Through our Energy Program, we work with farmers to understand and reduce on-farm energy use and implement and evaluate efficient and renewable energy solutions.
The goal of Practical Farmers’ energy work is to help all types of farmers reduce their farm energy use. This begins with understanding current use, then implementing and measuring the impact of practical changes to equipment, infrastructure, inputs and management decisions. Energy projects can focus on increasing the efficiency of a specific aspect of the farm system, or can evaluate the whole farm. The energy work at Practical Farmers is shared with members and the public through research reports, field days, farmer profiles and case studies, conference sessions, the Practical Farmers blog and our quarterly newsletter, The Practical Farmer.
DIY Walk-In cooler Efficiency and Construction
After detailed bookkeeping and energy tracking, many fruit and vegetable growers have identified walk-in coolers as large sources of energy use. Some have used “CoolBot” technology with window air conditioning units as a cheap alternative to commercial chillers to cool their walk-ins. PFI conducted an analysis of the energy efficiency of two systems.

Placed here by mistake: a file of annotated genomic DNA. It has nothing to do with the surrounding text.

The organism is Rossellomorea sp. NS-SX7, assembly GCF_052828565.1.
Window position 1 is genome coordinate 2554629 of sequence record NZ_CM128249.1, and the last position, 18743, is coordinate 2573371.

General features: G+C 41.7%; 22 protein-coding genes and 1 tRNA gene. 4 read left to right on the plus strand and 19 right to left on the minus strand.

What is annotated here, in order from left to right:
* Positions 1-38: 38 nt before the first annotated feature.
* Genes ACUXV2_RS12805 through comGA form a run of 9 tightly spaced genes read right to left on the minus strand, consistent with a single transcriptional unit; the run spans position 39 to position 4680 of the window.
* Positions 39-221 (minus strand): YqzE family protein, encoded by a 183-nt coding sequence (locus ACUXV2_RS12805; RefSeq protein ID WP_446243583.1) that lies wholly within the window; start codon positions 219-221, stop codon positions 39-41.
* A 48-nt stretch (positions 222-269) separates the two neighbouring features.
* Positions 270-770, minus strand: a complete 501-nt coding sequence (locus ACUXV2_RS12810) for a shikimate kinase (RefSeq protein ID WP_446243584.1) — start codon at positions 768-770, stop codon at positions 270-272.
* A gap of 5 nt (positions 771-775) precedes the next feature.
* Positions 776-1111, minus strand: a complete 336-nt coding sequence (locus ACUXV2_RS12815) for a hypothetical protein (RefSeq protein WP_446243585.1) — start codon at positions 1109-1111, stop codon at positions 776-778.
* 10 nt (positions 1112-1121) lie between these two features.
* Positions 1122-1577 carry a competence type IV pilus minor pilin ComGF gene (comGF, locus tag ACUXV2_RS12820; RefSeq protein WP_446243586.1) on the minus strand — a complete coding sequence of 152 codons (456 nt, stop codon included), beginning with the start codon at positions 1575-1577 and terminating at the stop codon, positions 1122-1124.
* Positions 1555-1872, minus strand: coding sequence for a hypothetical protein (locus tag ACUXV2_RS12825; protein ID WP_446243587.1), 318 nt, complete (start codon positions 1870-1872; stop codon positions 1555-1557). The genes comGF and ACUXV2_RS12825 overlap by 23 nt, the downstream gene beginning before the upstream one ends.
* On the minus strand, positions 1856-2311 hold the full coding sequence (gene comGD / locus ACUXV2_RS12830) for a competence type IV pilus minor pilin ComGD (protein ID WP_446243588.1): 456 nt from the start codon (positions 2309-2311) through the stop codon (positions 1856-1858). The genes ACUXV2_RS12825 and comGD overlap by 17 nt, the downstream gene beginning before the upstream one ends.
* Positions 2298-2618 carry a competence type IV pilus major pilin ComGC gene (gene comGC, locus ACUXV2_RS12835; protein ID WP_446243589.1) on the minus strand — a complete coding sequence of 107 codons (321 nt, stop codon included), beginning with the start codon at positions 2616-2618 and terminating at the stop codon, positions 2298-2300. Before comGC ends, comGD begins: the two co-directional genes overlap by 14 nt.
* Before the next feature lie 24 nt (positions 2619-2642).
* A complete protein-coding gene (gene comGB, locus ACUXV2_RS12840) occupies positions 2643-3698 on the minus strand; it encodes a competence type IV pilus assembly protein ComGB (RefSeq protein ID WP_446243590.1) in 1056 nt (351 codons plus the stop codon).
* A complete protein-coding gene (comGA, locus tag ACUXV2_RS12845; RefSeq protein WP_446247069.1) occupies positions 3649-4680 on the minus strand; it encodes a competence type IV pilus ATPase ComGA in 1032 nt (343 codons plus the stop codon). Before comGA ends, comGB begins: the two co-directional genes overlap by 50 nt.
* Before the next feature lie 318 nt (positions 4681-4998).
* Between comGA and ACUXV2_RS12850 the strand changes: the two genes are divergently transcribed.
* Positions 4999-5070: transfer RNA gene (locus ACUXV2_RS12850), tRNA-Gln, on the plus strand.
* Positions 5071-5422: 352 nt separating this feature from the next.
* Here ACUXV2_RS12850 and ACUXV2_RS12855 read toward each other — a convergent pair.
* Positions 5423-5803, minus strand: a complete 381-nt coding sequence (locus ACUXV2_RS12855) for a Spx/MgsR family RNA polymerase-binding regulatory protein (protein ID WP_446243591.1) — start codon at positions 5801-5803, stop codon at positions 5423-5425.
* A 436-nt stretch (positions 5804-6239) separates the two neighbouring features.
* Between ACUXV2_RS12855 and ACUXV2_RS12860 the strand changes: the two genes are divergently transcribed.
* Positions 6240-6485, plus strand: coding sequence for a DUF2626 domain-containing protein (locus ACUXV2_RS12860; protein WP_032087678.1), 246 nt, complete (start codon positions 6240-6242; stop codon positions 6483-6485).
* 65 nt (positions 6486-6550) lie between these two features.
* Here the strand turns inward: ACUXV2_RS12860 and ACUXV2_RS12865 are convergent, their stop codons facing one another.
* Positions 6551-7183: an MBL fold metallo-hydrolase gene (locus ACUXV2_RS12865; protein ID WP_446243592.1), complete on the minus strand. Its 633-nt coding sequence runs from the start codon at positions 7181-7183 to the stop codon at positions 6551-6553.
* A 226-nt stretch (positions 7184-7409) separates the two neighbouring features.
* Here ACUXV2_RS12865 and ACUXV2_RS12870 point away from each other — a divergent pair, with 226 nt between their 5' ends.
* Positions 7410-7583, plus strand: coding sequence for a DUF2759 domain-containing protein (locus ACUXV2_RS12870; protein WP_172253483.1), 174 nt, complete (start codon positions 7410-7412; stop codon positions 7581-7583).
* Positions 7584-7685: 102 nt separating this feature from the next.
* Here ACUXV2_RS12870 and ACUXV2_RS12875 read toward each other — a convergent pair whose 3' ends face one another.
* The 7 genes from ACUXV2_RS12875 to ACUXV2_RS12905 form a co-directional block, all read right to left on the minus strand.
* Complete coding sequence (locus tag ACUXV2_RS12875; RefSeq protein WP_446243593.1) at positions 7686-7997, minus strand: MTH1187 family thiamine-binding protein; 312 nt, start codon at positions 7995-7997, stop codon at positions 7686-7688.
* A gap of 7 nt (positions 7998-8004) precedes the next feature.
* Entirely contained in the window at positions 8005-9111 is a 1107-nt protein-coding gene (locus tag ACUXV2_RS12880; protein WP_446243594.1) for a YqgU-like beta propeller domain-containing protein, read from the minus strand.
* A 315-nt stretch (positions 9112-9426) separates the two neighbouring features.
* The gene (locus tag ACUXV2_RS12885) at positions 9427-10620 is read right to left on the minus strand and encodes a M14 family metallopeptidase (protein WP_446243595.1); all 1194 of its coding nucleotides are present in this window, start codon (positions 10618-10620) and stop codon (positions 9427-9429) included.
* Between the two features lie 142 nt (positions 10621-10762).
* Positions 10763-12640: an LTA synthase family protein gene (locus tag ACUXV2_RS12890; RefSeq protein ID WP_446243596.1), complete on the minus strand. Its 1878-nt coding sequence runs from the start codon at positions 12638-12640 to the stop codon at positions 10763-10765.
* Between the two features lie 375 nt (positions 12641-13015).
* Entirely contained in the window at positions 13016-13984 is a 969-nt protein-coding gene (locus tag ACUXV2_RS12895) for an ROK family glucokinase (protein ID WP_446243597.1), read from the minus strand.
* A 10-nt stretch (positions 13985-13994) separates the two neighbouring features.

Several members decided to build walk-in coolers on their farm to save money and energy. Jordan Schiebel of Grinnell and Tony Thompson of Elkhart share information about the process.
Energy Audits and Weatherization
In collaboration with Green Iowa AmeriCorps and the University of Northern Iowa’s Center for Energy and Environmental Education, Practical Farmers of Iowa was able to provide audit and weatherization services to the farms of five members. The audits helped members save energy and energy costs associated with operating agricultural structures, including greenhouses, walk-in coolers and a chicken coop. Case studies about two of the farms can be found here:
Farm Metered Energy Analysis
How much are farmers spending on energy? What is their total energy use and carbon dioxide emissions? What difference do energy efficiency and renewal improvements make? PFI farmers are finding out as part of this project.
For more information about on-farm energy, contact Nick Ohde at firstname.lastname@example.org.